not faculty? It’s not entirely their fault. They’re scared. In fact, this whole place reeks of fear. The administration holds the ultimate trump card in these times, and everyone knows it. Step out of line, and you risk having your budget cut. There is one expense that appears to be quite immune to budget cuts: interim President Rob Watts’ salary. In May, right around the time nearly 300 GPC employees learned that their jobs and financial security had been taken from them due to mismanagement on the part of people well above their pay grade, Hank Huckaby, chancellor of the University System of Georgia, suggested to the Board of Regents that Watts receive a $27,000 raise. The proposed salary bump would raise Watts’ income to a cool quarter of a million dollars a year. Several things strike me as very odd about this. First, the USG was able to find an additional $27,000 a year for someone already making six figures but couldn’t hold on to just one more job at our college. Second, Watts was already making more than outgoing president Anthony Tricoli before the raise. Third, the school Watts took over was in the middle of slashing every budget, right down to commencement for its graduates. On second thought, “odd” was the wrong word. This strikes me as irresponsible, uncaring and arrogant. I didn’t have income reports in front of me, so I emailed Watts directly to ask if he did in fact receive such a raise. As of press time, I hadn’t heard back. All semester long, GPC students and faculty have been asking why their needs haven’t been met. Don’t let the doubletalk and passing the buck fool you. The answer is simple: too many people in any position to help you simply don’t care, or are scared. What can you do about it? You are the customers. You can boycott the store. But we all know that’s not practical. You came (or went back) to school for a good reason. You can write to administrators and regents and USG suits, but you might as well send letters to Santa. Or you can take real action. You can organize. You can demand the “S” in SGA regain its meaning. You can demand truly open elections for SGA office that all students know about. You can tell the administration that it is unacceptable for faculty to be running SGA behind the scenes and the school to reallocate budgets for student fees without student approval. You can tell them you’re not going to be quelled until you get what you’ve paid for. We’re out of bread, and the Bastille is dying to be stormed. Otherwise, it won’t matter if you’re at Clarkston, Dunwoody, Decatur, Alpharetta, Newton or an uninhabited Pacific island. Your screams for change will never be heard.

Dear readers, I blinked and my time at GPC has finally come to an end. It is hard for me to think about where the time has gone, the person I was when I first started school, or everything that has come since making the decision to invest in my education and myself. I will look back fondly at my time here with the Collegian. I never thought that an extracurricular activity at a community college could lead to me discovering my passion for a career in journalism. If I can leave you all with some parting advice: Seek out an experience. This spring you all will be in good hands with the future Editor in Chief, Ashley Oglesby. I invite you to come share your voice and join your student newspaper. Many editorial positions will be open next semester. Best of luck in all your future endeavors,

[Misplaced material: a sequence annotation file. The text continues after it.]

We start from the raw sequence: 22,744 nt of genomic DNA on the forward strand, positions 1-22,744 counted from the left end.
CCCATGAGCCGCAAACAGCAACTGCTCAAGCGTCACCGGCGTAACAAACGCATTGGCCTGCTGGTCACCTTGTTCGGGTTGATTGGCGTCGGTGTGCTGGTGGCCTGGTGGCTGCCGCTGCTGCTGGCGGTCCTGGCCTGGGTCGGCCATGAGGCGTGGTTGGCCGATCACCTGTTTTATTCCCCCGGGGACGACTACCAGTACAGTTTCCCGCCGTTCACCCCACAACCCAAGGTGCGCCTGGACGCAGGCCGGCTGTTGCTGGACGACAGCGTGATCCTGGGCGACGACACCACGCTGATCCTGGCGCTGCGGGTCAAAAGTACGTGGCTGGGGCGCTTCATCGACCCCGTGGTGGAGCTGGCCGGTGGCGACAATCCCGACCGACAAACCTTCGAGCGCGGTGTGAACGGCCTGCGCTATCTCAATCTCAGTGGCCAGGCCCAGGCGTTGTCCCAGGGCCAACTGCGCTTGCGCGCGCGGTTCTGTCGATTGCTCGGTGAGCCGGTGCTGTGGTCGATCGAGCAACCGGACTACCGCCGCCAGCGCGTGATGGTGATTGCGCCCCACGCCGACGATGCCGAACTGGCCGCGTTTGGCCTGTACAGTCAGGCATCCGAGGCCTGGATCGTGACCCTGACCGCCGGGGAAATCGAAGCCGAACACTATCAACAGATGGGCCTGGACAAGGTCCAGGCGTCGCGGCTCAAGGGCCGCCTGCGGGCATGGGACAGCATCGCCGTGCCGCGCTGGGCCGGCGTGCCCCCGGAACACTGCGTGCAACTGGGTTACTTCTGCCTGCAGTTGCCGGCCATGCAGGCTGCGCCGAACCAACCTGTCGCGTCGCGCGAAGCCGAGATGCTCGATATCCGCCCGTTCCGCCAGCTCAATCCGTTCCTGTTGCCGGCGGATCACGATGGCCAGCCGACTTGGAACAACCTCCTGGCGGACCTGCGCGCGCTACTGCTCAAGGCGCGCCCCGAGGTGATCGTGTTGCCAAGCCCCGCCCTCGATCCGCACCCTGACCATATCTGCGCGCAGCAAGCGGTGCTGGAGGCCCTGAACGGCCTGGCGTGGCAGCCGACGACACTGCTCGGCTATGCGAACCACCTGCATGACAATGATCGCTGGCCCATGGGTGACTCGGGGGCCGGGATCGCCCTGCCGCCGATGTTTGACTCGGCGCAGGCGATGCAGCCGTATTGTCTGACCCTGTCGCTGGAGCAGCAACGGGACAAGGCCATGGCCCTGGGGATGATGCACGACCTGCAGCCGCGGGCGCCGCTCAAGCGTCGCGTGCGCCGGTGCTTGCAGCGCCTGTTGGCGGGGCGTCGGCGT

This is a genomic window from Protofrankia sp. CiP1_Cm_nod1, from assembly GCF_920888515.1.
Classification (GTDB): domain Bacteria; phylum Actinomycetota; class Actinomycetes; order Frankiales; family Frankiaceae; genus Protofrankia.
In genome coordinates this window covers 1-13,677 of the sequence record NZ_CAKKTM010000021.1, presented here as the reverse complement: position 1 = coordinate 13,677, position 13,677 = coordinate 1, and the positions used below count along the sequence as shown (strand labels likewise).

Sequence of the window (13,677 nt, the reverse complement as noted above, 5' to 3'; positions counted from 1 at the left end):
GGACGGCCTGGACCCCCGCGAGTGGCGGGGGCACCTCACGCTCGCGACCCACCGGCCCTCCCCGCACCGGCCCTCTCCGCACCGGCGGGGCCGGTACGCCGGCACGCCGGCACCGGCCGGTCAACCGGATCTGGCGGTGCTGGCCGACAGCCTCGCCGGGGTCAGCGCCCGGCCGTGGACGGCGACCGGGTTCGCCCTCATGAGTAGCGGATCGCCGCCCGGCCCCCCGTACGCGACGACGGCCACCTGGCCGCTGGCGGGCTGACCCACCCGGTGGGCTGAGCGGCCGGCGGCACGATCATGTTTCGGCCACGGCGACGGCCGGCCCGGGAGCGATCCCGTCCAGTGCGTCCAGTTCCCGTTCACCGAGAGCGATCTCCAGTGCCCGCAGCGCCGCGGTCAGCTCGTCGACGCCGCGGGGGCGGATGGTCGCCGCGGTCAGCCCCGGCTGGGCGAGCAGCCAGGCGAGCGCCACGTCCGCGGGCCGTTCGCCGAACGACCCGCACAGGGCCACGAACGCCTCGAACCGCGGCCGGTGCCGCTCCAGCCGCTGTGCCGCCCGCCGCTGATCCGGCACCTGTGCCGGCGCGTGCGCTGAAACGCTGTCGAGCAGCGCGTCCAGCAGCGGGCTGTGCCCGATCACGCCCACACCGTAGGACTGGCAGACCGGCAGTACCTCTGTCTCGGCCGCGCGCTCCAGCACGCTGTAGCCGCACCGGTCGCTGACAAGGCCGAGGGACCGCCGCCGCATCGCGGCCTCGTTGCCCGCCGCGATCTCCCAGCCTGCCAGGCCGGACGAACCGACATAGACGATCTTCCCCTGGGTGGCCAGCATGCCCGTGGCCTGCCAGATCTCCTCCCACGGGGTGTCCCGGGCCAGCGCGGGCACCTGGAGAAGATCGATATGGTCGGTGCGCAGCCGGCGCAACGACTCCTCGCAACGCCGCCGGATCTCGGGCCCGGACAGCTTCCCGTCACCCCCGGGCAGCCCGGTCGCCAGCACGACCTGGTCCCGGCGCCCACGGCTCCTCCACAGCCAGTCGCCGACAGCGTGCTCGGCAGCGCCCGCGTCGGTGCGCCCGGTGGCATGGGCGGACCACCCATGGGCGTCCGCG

David Schick

Editor in Chief

Illustration by Daylan Arean El Naamani

EDITOR-IN-CHIEF David Schick EXECUTIVE EDITOR Breanna Wimby ASSOCIATE EDITOR Alan Simpson ALPHARETTA CAMPUS Managing editor: Veronica Gruta CLARKSTON CAMPUS Managing editor: Ashley Oglesby Photo editor: James Pennie DECATUR CAMPUS Managing editor: Kierra Johnson News editor: Kaila Thompson DUNWOODY CAMPUS Managing editor: Tammy Woolcock News editor: Leslie Mele NEWTON CAMPUS Photo editor: Jahret Rainey COLLEGEWIDE Sports Editor: Rachel Millin

The Collegian is the student newspaper of Georgia Perimeter College, and is a designated public forum for students, faculty and staff to share their opinions. Comments and views expressed herein are those of the individual writers, and not those of the college or the Collegian as a whole. We strongly encourage students to submit articles and artwork for publication. Single copies are free. More than three copies per person are $.50 each. Editors reserve the right to edit for grammar, space, appropriateness and length. Not all submissions will be published. To speak with a staff member, please call 678-8913382 or e-mail us at gpc.collegian@gmail. com.

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DECEMBER 3, 2012

COLLEGIANNEWS.COM

Handicap access denied

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Shopping after Black Friday By Ashley Small Collegian Contributor

Anthony Edwards demonstrates the gym door not opening despite the handicap button being pressed. Perry Standridge/Collegian Contributor By Breanna Wimby Collegian Staff When you push the button to operate the power assisted handicapped doors and nothing happens, this can be quite an inconvenience. Now imagine being handicapped and relying on these doors to work. “We count on it to be working,” said Bishara Omar, a handicapped student, when interviewed about the doors, “It’s one of those small issues, but yet, it affects people. It affects us. It may be small to

somebody but it’s a big issue to us people who really need it.” Anthony Edwards, coordinator and supervisor of the Health, Wellness and Recreation Department at Clarkston is used to the doors, especially the ones around the gym, not working. Edwards also uses a wheelchair to get around. When asked about the issue of the doors either working sometimes or not at all, Edwards responded that the gym doors in the back of the locker rooms do not work at all, “And when you do gain entrance to it, the other doors are so

heavy that if you were in a manual chair it would be almost difficult if you were a quadriplegic to pull those doors open and gain entrance if you didn’t have a helper.” Edwards went on to say that the doors on the top floor are more accessible, but only the one on the side of the parking lot, as the door by the tennis court has no ramp or accessibility button. Despite the fact that there is an accessibility door on the parking lot side the, door will only open from the inside, not the outside. During the interview Edwards was sure that the door would not work if he used

it right then and demonstrated by going outside and pushing the button only for the door not to open. “It’s just that consistent. I can exit, but I can’t gain entry.” Edwards thinks this is an important issue and something that needs serious consideration, “especially when you’re talking about making sure that facilities are accessible to new students and those students that are already here at GPC and have some form of disability and need to be able to gain access to their classes and to the library and other facilities,” said Edwards.

Many engaged in the grueling festivities of early bird shopping, long check out lines, limited stock and chaotic crowds, which Black Friday had to offer. This year’s impatient wait for holiday sales after Black Friday meant even bigger savings for the strategic consumer. Online markets like Amazon.com and major retailers such as BestBuy and Wal-Mart matched the price of other competitors. Special offers are limited and online purchases are subject to specific time frames. Shardai Wilson, GPC student, said, “I bought my Samsung Tablet II on amazon for under three hundred.” Cyber week also jump started Nov. 26, where online deals flourished. “My uncle waits a day in line in advance to shop for electronics, because he doesn’t know how to shop online,” said Jasmine Hurst, GPC student. This year’s online and in store competitive prices will stirred a dramatic change of pace for the market and those simply not interested in leaving the comfort of home. Others look to make extra cash for holiday spending may find selling electronics and old cell phones on websites like usell. com. For those seeking a better deal for a later steal, you’ll find patience not only to be a true virtue, but a penny saver’s dream.

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December 3 Issue  

The Official Voice of Georgia Perimeter College Students since 1987